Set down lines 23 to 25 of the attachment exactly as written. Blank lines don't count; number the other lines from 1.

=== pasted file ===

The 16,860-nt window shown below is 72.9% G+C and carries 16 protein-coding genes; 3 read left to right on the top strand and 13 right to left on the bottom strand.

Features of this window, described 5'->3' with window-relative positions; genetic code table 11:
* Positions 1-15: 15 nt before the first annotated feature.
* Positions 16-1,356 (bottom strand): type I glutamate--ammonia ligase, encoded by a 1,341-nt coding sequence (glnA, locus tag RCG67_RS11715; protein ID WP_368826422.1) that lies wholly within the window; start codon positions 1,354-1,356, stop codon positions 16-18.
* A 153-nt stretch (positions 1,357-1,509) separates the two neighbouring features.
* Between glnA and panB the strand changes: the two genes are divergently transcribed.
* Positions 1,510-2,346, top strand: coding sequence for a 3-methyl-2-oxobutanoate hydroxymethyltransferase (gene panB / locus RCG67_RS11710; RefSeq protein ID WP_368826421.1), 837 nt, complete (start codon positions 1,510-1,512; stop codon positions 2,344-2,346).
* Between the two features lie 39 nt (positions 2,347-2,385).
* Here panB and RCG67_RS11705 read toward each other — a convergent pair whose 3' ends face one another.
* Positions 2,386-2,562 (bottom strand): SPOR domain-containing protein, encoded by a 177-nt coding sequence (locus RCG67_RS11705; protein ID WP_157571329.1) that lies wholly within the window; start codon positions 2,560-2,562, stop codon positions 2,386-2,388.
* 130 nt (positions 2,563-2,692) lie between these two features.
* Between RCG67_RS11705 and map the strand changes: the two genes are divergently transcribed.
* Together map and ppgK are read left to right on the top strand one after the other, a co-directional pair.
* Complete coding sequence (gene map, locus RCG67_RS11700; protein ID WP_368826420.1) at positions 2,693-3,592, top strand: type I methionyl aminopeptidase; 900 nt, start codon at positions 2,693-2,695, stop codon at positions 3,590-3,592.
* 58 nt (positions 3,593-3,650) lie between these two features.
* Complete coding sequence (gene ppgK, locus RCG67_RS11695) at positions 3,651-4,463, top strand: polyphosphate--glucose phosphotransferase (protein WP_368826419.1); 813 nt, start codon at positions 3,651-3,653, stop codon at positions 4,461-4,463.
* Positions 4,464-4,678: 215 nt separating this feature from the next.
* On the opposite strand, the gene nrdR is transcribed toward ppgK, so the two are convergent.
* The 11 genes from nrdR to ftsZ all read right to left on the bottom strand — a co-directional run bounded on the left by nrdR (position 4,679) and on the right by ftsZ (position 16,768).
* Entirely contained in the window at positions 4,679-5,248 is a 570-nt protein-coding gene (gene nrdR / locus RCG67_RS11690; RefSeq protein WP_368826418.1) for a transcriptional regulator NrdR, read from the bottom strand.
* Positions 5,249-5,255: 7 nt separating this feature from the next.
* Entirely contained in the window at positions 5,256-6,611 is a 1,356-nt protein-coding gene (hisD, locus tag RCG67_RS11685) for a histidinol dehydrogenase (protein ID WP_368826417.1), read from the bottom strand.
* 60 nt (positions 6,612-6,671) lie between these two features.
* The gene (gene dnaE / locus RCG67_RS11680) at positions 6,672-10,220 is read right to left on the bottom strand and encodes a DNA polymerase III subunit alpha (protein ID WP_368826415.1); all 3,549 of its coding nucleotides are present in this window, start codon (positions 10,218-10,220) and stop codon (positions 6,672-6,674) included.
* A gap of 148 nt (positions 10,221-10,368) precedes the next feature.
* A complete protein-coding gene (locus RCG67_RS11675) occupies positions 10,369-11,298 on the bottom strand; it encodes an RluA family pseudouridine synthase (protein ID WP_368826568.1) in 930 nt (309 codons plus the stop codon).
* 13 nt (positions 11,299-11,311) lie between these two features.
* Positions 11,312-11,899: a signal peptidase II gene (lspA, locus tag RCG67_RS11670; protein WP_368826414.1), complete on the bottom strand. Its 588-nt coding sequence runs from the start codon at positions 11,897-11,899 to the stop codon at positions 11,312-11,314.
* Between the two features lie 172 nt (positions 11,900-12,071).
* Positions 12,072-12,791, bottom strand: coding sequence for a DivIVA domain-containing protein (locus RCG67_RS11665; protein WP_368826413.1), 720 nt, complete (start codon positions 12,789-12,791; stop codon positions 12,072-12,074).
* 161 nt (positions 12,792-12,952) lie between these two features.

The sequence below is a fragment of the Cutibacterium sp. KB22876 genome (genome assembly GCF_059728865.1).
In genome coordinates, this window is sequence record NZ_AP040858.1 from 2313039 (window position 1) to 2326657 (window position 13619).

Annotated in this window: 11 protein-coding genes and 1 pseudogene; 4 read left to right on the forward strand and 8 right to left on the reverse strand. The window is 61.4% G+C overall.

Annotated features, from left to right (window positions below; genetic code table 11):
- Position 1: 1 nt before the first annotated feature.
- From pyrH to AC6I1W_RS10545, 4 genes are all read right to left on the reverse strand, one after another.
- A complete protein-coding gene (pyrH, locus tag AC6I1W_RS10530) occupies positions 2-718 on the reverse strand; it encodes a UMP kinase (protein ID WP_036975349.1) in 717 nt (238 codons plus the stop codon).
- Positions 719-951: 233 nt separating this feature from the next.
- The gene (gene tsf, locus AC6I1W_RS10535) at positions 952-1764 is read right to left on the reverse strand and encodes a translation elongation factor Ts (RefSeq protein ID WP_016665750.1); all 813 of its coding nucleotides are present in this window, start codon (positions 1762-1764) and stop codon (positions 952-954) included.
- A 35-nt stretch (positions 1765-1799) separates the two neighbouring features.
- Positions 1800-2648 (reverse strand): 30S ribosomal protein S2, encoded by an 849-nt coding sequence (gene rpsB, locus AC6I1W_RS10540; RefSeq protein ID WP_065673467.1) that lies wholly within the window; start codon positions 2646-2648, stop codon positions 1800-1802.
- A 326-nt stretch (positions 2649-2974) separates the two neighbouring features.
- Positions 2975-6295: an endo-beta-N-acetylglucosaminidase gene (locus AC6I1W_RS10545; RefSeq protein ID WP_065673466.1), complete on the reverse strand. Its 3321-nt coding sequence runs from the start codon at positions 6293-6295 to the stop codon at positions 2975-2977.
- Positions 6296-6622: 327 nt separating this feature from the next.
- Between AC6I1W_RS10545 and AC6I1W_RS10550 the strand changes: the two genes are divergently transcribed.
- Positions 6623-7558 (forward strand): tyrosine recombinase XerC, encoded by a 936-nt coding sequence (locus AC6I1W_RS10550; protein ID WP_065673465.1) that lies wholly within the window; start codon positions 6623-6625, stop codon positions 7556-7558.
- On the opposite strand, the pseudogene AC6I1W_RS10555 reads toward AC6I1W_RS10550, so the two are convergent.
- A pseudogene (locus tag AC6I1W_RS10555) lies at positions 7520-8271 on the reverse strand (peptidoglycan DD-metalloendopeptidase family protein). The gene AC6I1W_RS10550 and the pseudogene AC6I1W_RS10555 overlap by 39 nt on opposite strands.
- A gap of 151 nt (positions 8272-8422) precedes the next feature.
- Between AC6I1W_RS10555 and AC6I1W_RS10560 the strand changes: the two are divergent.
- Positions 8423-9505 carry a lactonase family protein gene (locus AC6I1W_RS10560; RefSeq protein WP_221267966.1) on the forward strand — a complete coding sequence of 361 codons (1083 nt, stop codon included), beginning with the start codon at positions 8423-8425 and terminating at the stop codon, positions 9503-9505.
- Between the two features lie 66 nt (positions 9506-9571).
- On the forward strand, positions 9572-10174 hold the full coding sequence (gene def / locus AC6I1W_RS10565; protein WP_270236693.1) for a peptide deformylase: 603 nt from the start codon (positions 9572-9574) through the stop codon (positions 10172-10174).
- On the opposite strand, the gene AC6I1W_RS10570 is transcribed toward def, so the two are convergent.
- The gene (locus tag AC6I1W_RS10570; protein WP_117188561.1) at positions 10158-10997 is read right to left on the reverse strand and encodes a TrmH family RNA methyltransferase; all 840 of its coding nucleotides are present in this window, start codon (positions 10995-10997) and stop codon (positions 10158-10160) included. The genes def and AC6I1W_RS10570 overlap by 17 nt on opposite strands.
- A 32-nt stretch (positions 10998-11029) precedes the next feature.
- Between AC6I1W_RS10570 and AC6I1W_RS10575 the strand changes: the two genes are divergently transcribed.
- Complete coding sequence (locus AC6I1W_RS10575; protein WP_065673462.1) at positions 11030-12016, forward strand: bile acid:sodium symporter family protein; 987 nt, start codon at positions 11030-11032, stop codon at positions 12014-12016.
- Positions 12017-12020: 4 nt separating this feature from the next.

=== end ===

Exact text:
* 60 nt (positions 6,612-6,671) lie between these two features.
* The gene (gene dnaE / locus RCG67_RS11680) at positions 6,672-10,220 is read right to left on the bottom strand and encodes a DNA polymerase III subunit alpha (protein ID WP_368826415.1); all 3,549 of its coding nucleotides are present in this window, start codon (positions 10,218-10,220) and stop codon (positions 6,672-6,674) included.
* A gap of 148 nt (positions 10,221-10,368) precedes the next feature.